Of these six components, the first four are still in operation. Although there was agreement when the entire program was approved that, if results were to be achieved it would be necessary to continue the program for a considerable period of time (18 months), even in the face of difficulties, the fact is that actions under Course 5 (CIA controlled sabotage and harassment) were suspended in January 1964 after only five hit-and-run operations had been carried out in the period August-December 1963. In terms of purely Cuban policy, the raids probably had had a net positive effect. The decision to suspend was taken essentially on broader grounds, including concern about disturbing the emerging détente between the US and the Soviets (whose support Castro normally invokes against direct US pressures against him), the desire to avoid measures which might prevent or delay Soviet troop withdrawals from Cuba, the desire to have “clean hands” in moving towards OAS action on the Venezuelan arms cache case, and the belief that other less costly measures, particularly economic, would be effective. A tactical factor was the embarrassment caused us by the Cuban capture of a CIA infiltration team in December 1963 and the subsequent revelations by members of the team. It is important to note that this incident occurred in connection with an infiltration and that this kind of operation continues to be approved.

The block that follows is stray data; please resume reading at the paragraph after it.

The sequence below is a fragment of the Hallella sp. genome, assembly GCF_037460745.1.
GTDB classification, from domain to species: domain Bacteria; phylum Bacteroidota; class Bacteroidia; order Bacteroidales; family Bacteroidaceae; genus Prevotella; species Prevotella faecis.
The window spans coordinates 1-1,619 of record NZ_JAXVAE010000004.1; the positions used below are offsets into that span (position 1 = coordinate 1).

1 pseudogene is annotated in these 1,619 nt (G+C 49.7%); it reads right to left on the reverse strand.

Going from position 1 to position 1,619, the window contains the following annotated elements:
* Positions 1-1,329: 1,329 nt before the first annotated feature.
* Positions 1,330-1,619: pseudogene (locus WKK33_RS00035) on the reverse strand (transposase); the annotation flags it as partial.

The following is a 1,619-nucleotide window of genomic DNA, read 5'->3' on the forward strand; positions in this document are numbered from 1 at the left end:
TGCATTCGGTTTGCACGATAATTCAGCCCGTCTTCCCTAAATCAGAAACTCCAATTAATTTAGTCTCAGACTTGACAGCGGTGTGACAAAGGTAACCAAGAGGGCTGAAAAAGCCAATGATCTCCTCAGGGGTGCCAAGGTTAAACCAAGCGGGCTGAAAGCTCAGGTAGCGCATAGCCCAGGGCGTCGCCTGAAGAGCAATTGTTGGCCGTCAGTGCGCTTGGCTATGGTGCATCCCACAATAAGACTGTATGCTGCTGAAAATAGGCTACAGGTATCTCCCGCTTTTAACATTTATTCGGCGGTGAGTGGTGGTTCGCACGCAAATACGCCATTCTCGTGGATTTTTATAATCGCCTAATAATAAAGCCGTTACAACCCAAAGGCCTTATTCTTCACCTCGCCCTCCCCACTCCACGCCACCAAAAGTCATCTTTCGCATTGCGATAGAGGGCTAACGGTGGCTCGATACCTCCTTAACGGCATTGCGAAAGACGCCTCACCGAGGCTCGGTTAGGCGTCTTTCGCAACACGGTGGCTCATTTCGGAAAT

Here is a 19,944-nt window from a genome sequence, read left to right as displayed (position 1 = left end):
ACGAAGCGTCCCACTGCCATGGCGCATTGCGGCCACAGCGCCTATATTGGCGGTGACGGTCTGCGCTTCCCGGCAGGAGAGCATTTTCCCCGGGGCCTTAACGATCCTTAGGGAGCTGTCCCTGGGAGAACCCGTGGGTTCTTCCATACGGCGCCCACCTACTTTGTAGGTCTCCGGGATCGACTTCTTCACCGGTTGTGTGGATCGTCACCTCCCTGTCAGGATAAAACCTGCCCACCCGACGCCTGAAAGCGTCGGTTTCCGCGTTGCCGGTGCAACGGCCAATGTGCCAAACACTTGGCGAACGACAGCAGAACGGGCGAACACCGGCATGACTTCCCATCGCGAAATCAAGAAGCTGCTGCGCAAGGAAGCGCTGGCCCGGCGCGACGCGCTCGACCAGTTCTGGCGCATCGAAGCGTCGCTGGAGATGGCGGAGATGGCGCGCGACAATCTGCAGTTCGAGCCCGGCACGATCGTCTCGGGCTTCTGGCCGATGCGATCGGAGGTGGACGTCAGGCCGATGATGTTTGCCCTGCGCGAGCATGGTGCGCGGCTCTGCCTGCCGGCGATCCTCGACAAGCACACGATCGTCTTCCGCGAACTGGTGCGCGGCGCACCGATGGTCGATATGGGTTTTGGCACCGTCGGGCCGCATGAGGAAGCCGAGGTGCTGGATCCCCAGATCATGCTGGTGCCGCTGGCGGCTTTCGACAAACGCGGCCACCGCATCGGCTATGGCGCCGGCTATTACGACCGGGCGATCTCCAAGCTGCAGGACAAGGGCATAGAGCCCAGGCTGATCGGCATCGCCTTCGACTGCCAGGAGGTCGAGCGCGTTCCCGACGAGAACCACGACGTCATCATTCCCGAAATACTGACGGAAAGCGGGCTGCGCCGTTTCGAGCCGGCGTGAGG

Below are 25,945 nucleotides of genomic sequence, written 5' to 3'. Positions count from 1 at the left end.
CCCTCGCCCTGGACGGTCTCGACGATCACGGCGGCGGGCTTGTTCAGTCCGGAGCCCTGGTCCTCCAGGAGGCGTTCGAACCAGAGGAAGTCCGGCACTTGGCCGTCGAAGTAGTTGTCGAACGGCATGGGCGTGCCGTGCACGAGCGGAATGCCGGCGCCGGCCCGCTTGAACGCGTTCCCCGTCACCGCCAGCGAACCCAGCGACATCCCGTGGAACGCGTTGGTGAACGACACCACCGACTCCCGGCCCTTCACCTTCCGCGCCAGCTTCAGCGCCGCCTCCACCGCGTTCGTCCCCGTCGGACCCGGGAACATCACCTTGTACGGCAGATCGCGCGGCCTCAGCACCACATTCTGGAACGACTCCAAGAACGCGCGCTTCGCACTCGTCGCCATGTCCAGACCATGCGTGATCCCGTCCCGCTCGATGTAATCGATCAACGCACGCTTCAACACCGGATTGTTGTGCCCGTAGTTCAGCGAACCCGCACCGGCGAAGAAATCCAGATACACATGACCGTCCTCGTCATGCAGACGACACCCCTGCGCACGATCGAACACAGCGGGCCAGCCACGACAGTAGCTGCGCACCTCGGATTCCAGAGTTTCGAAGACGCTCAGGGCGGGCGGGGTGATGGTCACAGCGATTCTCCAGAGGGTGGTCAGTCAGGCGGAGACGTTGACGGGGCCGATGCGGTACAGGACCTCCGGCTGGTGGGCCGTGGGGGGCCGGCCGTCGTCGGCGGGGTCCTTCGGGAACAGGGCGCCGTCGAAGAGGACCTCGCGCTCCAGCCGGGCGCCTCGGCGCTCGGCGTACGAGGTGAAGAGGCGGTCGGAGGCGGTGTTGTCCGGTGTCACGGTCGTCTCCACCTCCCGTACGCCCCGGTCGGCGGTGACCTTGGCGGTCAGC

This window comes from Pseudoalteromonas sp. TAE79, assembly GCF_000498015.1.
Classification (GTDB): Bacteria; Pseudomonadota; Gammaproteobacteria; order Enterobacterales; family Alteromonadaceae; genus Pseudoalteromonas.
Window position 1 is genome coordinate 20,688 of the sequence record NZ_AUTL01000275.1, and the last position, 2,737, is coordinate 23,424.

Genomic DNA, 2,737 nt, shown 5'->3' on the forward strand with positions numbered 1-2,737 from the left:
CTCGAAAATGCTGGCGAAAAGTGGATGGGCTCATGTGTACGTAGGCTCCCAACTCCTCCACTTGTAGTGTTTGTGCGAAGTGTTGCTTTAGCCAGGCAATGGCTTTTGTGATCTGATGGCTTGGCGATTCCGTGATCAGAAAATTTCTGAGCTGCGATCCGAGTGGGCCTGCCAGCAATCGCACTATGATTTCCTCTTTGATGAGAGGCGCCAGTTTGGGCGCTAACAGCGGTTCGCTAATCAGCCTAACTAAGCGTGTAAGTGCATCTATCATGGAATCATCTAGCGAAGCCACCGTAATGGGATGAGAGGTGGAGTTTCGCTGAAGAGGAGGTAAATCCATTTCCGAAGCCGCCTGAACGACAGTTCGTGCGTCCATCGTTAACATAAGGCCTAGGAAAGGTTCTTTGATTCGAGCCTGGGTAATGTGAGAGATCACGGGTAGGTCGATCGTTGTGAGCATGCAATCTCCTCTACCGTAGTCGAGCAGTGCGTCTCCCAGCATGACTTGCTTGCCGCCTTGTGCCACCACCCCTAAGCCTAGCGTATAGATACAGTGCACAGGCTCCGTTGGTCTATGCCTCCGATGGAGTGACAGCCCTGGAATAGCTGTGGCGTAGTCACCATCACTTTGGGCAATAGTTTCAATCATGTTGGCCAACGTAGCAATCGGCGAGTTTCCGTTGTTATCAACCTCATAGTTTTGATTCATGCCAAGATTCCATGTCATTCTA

Operations by “autonomous” groups were permitted to proceed, and the first effort occurred in April 1964. In late 1964-early 1965, however, these too were closed out because they were producing more problems and risks—including complications in US-USSR relations and in the Vietnamese situation—than results. An important special factor during most of the life of the autonomous operations was the concern that they would provoke Cuban action against US surveillance overflights. The immediate motive for abandonment of the autonomous approach [Page 721] was the highly embarrassing attack on a Spanish merchant vessel in September 1964, which illustrated forcefully the lack of US control over groups not directly responsive to CIA.